Published on October 9, 2014 by Jim Zaspel

unknown, 2013 | 224 pages

About the Editors

Oliver D. Crisp (PhD, King’s College, London) is professor of systematic theology at Fuller Theological Seminary in Pasadena, California. Fred Sanders (PhD, Graduate Theological Union) is associate professor of theology in the Torrey Honors Institute at Biola University in La Mirada, California.


The contributors explore topics in Christology in papers given at the new Los Angeles Theology Conference. As the title suggests, the essays particularly try to do constructive work within the framework of broadly Chalcedonian theology testing the normal categories of “high” versus “low” Christology, “Antiochene” versus “Alexandrian” Christologies, and other watchwords of the discipline.

Table of Contents

1. Desiderata for Models of the Hypostatic Union (Oliver D. Crisp)
2. Salvator Mundi: Three Types of Christology (George Hunsinger)
3. The Humility of the Son of God (Katherine Sonderegger)
4. The Obedience of the Eternal Son: Catholic Trinitarianism and Reformed Christology (Scott R. Swain and Michael Allen)
5. Exaltation in and through Humiliation: Rethinking the States of Christ (Jeremy R. Treat)
6. “We Saw His Glory”: Implications of the Sanctuary Christology in John’s Gospel (Peter J. Leithart)
7. The Theandric Union as Imago Dei and Capax Dei (Jason McMartin)
8. Christology and Conciliar Authority: On the Viability of Monothelitism for Protestant Theology (Jordan Wessling)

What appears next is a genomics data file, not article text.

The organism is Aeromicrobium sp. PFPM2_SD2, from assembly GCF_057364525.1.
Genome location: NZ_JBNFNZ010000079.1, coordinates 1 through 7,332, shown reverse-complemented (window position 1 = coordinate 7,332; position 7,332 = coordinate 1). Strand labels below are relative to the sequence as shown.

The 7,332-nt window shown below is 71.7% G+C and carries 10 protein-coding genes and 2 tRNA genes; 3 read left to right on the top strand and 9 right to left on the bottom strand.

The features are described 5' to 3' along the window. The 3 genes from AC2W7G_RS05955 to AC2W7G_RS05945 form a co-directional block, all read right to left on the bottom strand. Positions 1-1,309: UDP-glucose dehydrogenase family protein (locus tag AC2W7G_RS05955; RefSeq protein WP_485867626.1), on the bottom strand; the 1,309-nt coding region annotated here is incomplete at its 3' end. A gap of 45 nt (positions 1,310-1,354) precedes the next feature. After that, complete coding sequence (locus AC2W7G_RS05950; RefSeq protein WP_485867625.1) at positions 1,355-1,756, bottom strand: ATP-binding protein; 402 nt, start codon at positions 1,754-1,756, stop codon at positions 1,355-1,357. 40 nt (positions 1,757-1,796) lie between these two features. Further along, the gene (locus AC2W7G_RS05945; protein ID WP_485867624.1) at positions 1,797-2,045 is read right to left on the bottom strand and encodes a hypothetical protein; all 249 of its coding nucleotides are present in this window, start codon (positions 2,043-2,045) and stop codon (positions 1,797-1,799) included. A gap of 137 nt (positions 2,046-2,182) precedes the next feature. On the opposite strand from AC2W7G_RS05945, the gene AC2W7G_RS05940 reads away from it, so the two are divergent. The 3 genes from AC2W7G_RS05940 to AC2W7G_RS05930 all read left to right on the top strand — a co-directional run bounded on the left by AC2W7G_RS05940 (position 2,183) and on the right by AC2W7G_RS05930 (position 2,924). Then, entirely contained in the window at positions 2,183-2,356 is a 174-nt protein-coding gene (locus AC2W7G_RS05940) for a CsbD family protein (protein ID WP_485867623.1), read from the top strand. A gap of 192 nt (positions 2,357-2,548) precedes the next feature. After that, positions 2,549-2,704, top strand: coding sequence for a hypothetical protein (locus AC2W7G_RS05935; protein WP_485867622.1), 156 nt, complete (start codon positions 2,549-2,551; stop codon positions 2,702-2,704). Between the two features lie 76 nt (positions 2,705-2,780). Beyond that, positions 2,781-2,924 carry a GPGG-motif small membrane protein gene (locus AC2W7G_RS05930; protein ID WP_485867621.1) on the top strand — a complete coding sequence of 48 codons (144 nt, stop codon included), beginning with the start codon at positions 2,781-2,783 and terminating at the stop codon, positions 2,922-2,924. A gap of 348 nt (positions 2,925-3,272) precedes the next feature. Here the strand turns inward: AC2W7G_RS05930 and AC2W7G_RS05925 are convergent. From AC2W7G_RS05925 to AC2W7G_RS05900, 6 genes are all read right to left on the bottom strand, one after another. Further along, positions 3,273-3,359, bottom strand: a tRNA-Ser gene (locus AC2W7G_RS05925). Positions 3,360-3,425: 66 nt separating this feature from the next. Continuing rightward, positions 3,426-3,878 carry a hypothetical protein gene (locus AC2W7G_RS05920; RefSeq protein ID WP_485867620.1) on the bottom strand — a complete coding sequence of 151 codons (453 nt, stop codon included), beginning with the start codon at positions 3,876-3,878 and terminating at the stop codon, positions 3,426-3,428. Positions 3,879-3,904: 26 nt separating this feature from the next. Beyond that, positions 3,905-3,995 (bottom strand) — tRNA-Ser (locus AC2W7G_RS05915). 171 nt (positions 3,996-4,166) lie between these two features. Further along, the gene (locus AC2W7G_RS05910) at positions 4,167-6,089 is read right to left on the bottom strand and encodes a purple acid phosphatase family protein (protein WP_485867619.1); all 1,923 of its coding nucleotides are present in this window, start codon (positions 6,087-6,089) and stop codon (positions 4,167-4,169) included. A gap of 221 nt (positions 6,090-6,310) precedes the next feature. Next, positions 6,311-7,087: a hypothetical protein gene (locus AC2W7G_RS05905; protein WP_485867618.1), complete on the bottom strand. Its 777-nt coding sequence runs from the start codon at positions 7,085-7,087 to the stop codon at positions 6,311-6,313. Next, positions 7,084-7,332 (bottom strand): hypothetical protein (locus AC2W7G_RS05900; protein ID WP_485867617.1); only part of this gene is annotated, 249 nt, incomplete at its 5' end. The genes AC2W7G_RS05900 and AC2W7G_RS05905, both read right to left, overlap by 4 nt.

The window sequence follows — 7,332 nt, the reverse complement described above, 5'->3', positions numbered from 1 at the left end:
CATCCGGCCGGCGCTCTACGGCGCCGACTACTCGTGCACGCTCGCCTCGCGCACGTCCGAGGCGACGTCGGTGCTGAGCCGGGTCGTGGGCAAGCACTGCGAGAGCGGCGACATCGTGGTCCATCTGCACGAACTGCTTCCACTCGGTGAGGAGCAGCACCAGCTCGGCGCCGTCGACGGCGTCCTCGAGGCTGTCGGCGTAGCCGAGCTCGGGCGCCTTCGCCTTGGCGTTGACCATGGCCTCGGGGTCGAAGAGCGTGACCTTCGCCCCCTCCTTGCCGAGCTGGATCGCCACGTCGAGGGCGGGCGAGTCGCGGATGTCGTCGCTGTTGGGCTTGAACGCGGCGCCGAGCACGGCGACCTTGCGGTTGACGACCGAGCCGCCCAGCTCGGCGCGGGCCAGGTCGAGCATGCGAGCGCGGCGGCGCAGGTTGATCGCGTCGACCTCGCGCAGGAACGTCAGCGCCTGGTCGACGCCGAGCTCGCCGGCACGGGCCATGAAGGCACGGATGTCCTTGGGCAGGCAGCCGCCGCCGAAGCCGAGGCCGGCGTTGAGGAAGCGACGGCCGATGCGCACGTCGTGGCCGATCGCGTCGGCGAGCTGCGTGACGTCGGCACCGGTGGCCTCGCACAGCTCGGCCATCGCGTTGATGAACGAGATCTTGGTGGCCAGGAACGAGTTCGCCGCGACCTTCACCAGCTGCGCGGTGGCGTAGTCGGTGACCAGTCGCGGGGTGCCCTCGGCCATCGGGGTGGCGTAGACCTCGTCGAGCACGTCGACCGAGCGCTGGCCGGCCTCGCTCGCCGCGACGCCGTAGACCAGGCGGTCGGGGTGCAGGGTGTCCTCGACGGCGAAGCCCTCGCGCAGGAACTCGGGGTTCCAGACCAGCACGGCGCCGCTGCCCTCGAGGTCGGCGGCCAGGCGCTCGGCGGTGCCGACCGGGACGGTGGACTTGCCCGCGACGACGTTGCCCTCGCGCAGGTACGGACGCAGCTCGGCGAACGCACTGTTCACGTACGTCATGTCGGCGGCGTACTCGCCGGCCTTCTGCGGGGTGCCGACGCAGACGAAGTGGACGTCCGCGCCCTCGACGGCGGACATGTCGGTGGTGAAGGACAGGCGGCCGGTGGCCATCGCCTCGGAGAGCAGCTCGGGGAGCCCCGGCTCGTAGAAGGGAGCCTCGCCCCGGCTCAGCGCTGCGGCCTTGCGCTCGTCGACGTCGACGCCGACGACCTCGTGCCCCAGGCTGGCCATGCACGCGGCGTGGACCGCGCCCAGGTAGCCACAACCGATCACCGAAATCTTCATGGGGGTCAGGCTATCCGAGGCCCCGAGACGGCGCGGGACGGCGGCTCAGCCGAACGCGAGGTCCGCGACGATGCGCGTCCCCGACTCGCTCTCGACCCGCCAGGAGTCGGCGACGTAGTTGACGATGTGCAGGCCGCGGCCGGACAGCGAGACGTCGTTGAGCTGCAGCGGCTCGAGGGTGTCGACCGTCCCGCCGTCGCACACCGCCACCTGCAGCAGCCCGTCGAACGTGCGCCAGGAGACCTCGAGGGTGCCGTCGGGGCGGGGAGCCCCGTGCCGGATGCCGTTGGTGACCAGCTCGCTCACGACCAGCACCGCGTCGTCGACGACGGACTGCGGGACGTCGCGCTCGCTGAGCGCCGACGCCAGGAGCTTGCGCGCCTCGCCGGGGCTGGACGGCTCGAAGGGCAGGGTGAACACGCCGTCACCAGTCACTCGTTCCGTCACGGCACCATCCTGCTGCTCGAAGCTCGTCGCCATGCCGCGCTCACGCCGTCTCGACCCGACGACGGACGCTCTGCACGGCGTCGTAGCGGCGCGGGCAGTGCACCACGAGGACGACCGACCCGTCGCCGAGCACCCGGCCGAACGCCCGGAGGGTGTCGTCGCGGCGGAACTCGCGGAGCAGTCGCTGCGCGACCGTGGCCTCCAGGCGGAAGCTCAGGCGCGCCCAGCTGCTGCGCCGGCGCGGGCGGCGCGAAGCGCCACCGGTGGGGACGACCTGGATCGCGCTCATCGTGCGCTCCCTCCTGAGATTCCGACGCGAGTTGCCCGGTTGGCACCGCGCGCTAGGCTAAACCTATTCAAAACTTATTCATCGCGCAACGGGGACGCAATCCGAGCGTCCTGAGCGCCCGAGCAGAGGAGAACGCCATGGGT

9. Jesus’ New Relationship with the Holy Spirit, and Ours: How Biblical Spirit-Christology Helps Resolve a Chalcedonian Dilemma (Telford C. Work)
10. Reclaiming the Continuing Priesthood of Christ: Implications and Challenges (Alan J. Torrance)


Chapter 1
Desiderata for Models of the Hypostatic Union  

(Oliver D. Crisp)

One of the pair of editors, Oliver Crisp, sets out to state what is in his judgment desirable for conceptual models of the union between Christ’s divine and human natures. Chiefly here, Crisp outlines the doctrinally minimal claims one must deduce from the Christology established at Chalcedon in 451. He continues to make further, less minimal claims related to a model for ontology suggested by Boethius.

First, this doctrinal minimalism continues a theme from the editors’ brief introduction, namely that “consensus Christianity” is desirable on matters where the church throughout its history has had some measure of consensus. The church has …


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Christology, Ancient And Modern: Explorations In Constructive Dogmatics

unknown, 2013 | 224 pages

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